feather joint

feather joint

[′feth·ər ‚jȯint]
(engineering)
A joint made by cutting a mating groove in each of the pieces to be joined and inserting a feather in the opening formed when the pieces are butted together. Also known as ploughed-and-tongued joint.
(geology)
One of a series of joints in a fault zone formed by shear and tension. Also known as pinnate joint.

feather joint

feather joint
A joint between two closely fitting boards which have been squared and butted against each other; a groove is cut along the length of each board in which a common tongue is fitted.
References in periodicals archive ?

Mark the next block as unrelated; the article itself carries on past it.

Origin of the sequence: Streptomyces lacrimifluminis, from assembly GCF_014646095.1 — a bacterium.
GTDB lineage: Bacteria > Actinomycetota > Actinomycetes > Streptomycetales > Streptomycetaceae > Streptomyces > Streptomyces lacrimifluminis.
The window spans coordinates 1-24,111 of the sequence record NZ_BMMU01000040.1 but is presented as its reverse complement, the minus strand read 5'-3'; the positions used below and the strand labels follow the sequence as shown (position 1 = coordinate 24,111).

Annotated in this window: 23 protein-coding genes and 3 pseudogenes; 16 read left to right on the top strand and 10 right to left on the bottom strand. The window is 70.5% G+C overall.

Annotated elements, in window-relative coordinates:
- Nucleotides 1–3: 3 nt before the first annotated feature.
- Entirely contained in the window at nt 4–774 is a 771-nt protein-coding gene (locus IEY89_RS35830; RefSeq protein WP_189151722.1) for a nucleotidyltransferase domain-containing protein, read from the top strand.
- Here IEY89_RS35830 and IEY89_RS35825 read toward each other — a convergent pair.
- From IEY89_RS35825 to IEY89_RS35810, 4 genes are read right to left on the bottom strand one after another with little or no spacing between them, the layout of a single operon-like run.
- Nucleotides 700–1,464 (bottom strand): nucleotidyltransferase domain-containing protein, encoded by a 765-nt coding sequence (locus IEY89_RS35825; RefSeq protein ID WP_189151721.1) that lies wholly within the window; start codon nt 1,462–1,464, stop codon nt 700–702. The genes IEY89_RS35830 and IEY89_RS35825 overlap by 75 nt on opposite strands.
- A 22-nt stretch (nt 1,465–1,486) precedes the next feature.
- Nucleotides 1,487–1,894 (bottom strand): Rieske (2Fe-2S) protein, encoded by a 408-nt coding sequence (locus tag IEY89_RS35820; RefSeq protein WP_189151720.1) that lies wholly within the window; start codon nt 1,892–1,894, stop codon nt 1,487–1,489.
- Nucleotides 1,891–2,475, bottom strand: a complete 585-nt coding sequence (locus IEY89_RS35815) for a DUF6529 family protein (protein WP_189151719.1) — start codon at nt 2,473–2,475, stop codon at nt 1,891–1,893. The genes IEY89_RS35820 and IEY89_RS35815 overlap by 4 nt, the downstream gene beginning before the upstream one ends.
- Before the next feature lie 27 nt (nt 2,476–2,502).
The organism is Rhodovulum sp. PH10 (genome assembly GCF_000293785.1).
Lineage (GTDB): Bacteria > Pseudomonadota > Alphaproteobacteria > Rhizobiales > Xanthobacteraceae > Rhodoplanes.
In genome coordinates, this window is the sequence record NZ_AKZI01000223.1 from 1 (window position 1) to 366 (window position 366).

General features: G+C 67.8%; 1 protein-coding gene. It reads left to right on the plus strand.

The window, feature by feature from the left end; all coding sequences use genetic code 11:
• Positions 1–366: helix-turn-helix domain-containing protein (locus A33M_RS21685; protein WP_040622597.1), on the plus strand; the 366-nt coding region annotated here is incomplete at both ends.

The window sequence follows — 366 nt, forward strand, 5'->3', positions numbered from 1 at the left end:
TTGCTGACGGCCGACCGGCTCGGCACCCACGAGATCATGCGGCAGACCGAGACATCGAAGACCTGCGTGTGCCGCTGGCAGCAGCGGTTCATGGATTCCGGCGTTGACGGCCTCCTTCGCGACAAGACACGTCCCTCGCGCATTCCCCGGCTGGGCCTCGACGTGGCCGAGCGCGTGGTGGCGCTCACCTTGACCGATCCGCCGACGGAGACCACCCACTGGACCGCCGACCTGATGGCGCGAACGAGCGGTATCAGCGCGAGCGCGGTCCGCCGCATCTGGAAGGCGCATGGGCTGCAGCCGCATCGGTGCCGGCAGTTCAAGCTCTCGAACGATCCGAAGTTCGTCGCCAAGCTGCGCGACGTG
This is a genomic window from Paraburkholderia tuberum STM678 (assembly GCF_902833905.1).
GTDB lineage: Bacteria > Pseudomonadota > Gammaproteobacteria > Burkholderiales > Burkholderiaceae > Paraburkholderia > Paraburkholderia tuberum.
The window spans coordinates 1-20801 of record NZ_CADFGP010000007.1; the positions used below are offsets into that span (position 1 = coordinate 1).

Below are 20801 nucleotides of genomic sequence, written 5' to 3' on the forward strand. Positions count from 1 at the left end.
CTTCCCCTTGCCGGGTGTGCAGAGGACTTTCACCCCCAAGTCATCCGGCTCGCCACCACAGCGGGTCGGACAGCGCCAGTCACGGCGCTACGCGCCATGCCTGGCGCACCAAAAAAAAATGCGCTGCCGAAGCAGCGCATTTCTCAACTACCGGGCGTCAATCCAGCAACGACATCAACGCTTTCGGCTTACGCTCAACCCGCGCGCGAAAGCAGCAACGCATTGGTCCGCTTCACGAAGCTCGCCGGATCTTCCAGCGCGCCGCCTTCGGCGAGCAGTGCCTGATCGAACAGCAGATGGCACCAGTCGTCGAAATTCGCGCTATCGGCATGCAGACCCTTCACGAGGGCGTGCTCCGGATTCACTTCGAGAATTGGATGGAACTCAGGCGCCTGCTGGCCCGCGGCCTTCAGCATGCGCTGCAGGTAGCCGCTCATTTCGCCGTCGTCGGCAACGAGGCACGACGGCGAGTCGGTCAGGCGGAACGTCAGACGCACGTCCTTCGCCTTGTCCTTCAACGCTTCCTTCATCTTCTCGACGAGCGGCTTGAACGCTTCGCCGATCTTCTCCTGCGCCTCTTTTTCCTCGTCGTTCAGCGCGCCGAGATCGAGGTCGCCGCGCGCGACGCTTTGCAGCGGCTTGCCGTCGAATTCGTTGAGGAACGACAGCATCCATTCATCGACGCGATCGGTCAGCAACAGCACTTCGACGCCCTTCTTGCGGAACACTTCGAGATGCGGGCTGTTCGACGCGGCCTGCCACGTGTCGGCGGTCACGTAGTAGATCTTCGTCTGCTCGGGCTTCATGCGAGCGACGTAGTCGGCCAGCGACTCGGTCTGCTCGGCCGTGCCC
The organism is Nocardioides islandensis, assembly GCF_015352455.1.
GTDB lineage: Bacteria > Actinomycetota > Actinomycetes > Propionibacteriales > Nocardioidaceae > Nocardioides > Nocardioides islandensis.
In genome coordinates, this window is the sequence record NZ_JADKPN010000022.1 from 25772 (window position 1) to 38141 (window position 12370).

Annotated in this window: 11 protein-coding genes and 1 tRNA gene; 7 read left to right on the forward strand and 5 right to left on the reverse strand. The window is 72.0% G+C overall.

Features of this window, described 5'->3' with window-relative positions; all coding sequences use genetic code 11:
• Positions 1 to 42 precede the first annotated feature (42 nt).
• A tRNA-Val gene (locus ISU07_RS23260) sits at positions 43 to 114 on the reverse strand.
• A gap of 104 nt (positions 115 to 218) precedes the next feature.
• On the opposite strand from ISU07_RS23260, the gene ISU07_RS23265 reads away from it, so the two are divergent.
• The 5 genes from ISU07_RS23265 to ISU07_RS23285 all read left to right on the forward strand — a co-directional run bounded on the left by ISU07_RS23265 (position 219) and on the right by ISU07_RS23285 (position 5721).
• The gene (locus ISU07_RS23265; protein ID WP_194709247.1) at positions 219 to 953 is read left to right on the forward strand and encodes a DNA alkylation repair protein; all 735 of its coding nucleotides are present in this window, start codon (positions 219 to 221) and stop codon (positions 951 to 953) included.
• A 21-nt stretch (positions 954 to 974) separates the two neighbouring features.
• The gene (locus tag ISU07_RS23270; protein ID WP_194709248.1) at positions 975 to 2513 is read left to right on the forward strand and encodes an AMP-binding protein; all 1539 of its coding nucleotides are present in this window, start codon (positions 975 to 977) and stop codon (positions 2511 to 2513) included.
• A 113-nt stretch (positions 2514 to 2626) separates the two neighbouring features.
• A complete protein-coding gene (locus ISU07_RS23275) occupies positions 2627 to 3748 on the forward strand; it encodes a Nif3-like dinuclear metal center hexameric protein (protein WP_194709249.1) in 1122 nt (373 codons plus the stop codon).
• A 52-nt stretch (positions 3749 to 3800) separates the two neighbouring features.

The feather joint is used when stock dimension varies significantly (Wisconsin Knife Works 2000).
The feather joint has the highest mean UTS value compared to either male-female or reverse profiles (34 MPa compared to 31 and 30 MPa, respectively).
Since in flatwise bending the shoulders are resisting the tensile stress developed at the bottom fibers, higher tensile strength can be achieved with feather joints compared to male-female or reverse joints.